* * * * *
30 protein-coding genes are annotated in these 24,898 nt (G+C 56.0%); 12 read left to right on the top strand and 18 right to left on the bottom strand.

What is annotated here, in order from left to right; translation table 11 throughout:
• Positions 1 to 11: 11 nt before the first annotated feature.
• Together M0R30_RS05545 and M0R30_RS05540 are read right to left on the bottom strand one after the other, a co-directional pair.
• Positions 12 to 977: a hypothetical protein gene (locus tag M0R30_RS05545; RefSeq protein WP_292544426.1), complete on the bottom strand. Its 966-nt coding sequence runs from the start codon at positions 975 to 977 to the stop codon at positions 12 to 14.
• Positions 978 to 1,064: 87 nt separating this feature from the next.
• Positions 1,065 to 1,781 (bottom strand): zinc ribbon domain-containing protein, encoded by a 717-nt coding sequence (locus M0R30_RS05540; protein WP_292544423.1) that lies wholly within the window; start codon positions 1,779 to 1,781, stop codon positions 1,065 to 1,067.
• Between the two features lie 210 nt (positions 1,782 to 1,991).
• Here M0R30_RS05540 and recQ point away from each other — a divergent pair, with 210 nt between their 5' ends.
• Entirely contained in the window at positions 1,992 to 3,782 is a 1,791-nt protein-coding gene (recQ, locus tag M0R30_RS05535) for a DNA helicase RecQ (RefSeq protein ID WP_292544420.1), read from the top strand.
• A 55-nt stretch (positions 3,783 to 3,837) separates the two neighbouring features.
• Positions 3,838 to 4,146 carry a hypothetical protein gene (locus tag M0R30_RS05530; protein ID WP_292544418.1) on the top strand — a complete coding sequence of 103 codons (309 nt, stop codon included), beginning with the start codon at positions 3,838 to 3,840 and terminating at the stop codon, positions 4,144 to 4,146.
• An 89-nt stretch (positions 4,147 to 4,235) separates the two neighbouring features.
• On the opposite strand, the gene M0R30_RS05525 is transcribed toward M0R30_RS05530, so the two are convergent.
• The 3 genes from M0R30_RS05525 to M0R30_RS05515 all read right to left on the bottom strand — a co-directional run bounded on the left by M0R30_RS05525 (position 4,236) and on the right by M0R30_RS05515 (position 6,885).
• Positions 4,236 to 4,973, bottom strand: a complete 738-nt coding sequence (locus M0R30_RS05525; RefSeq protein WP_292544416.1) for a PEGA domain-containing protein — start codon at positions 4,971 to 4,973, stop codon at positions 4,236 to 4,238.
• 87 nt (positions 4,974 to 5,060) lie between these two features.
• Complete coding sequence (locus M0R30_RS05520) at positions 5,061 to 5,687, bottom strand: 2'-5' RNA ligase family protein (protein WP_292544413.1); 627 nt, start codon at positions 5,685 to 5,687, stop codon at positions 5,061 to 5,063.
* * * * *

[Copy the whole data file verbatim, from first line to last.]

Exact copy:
30 protein-coding genes are annotated in these 24,898 nt (G+C 56.0%); 12 read left to right on the top strand and 18 right to left on the bottom strand.

What is annotated here, in order from left to right; translation table 11 throughout:
• Positions 1 to 11: 11 nt before the first annotated feature.
• Together M0R30_RS05545 and M0R30_RS05540 are read right to left on the bottom strand one after the other, a co-directional pair.
• Positions 12 to 977: a hypothetical protein gene (locus tag M0R30_RS05545; RefSeq protein WP_292544426.1), complete on the bottom strand. Its 966-nt coding sequence runs from the start codon at positions 975 to 977 to the stop codon at positions 12 to 14.
• Positions 978 to 1,064: 87 nt separating this feature from the next.
• Positions 1,065 to 1,781 (bottom strand): zinc ribbon domain-containing protein, encoded by a 717-nt coding sequence (locus M0R30_RS05540; protein WP_292544423.1) that lies wholly within the window; start codon positions 1,779 to 1,781, stop codon positions 1,065 to 1,067.
• Between the two features lie 210 nt (positions 1,782 to 1,991).
• Here M0R30_RS05540 and recQ point away from each other — a divergent pair, with 210 nt between their 5' ends.
• Entirely contained in the window at positions 1,992 to 3,782 is a 1,791-nt protein-coding gene (recQ, locus tag M0R30_RS05535) for a DNA helicase RecQ (RefSeq protein ID WP_292544420.1), read from the top strand.
• A 55-nt stretch (positions 3,783 to 3,837) separates the two neighbouring features.
• Positions 3,838 to 4,146 carry a hypothetical protein gene (locus tag M0R30_RS05530; protein ID WP_292544418.1) on the top strand — a complete coding sequence of 103 codons (309 nt, stop codon included), beginning with the start codon at positions 3,838 to 3,840 and terminating at the stop codon, positions 4,144 to 4,146.
• An 89-nt stretch (positions 4,147 to 4,235) separates the two neighbouring features.
• On the opposite strand, the gene M0R30_RS05525 is transcribed toward M0R30_RS05530, so the two are convergent.
• The 3 genes from M0R30_RS05525 to M0R30_RS05515 all read right to left on the bottom strand — a co-directional run bounded on the left by M0R30_RS05525 (position 4,236) and on the right by M0R30_RS05515 (position 6,885).
• Positions 4,236 to 4,973, bottom strand: a complete 738-nt coding sequence (locus M0R30_RS05525; RefSeq protein WP_292544416.1) for a PEGA domain-containing protein — start codon at positions 4,971 to 4,973, stop codon at positions 4,236 to 4,238.
• 87 nt (positions 4,974 to 5,060) lie between these two features.
• Complete coding sequence (locus M0R30_RS05520) at positions 5,061 to 5,687, bottom strand: 2'-5' RNA ligase family protein (protein WP_292544413.1); 627 nt, start codon at positions 5,685 to 5,687, stop codon at positions 5,061 to 5,063.